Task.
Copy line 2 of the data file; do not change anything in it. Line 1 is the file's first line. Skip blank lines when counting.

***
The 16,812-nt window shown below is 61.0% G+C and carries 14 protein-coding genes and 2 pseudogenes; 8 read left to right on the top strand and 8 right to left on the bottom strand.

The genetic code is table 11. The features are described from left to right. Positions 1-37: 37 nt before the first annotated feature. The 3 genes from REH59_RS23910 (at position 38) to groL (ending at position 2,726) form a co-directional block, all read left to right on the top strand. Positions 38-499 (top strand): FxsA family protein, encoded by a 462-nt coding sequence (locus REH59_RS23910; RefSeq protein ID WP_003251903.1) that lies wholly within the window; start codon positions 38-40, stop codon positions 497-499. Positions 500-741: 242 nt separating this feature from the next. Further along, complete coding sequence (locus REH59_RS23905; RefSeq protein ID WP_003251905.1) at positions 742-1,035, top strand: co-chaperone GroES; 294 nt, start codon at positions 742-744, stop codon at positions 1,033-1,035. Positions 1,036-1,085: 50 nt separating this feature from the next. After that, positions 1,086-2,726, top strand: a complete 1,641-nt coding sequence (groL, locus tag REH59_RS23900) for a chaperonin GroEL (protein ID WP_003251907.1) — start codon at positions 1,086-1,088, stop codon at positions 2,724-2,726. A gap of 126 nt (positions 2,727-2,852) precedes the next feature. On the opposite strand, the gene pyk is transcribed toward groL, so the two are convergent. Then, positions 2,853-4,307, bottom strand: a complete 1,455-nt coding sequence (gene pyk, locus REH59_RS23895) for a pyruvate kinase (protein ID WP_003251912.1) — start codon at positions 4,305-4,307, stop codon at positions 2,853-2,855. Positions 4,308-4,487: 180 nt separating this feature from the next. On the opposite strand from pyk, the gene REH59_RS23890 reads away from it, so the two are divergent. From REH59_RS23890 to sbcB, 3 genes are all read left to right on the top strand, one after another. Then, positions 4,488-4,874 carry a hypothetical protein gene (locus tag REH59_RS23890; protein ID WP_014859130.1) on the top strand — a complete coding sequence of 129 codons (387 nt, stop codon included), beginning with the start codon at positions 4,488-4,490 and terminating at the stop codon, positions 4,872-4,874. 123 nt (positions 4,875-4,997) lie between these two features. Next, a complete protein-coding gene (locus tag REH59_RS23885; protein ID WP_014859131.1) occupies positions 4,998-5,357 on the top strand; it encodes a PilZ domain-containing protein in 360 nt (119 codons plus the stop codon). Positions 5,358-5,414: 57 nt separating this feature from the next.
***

The genetic code is table 11. The features are described from left to right. Positions 1-37: 37 nt before the first annotated feature. The 3 genes from REH59_RS23910 (at position 38) to groL (ending at position 2,726) form a co-directional block, all read left to right on the top strand. Positions 38-499 (top strand): FxsA family protein, encoded by a 462-nt coding sequence (locus REH59_RS23910; RefSeq protein ID WP_003251903.1) that lies wholly within the window; start codon positions 38-40, stop codon positions 497-499. Positions 500-741: 242 nt separating this feature from the next. Further along, complete coding sequence (locus REH59_RS23905; RefSeq protein ID WP_003251905.1) at positions 742-1,035, top strand: co-chaperone GroES; 294 nt, start codon at positions 742-744, stop codon at positions 1,033-1,035. Positions 1,036-1,085: 50 nt separating this feature from the next. After that, positions 1,086-2,726, top strand: a complete 1,641-nt coding sequence (groL, locus tag REH59_RS23900) for a chaperonin GroEL (protein ID WP_003251907.1) — start codon at positions 1,086-1,088, stop codon at positions 2,724-2,726. A gap of 126 nt (positions 2,727-2,852) precedes the next feature. On the opposite strand, the gene pyk is transcribed toward groL, so the two are convergent. Then, positions 2,853-4,307, bottom strand: a complete 1,455-nt coding sequence (gene pyk, locus REH59_RS23895) for a pyruvate kinase (protein ID WP_003251912.1) — start codon at positions 4,305-4,307, stop codon at positions 2,853-2,855. Positions 4,308-4,487: 180 nt separating this feature from the next. On the opposite strand from pyk, the gene REH59_RS23890 reads away from it, so the two are divergent. From REH59_RS23890 to sbcB, 3 genes are all read left to right on the top strand, one after another. Then, positions 4,488-4,874 carry a hypothetical protein gene (locus tag REH59_RS23890; protein ID WP_014859130.1) on the top strand — a complete coding sequence of 129 codons (387 nt, stop codon included), beginning with the start codon at positions 4,488-4,490 and terminating at the stop codon, positions 4,872-4,874. 123 nt (positions 4,875-4,997) lie between these two features. Next, a complete protein-coding gene (locus tag REH59_RS23885; protein ID WP_014859131.1) occupies positions 4,998-5,357 on the top strand; it encodes a PilZ domain-containing protein in 360 nt (119 codons plus the stop codon). Positions 5,358-5,414: 57 nt separating this feature from the next.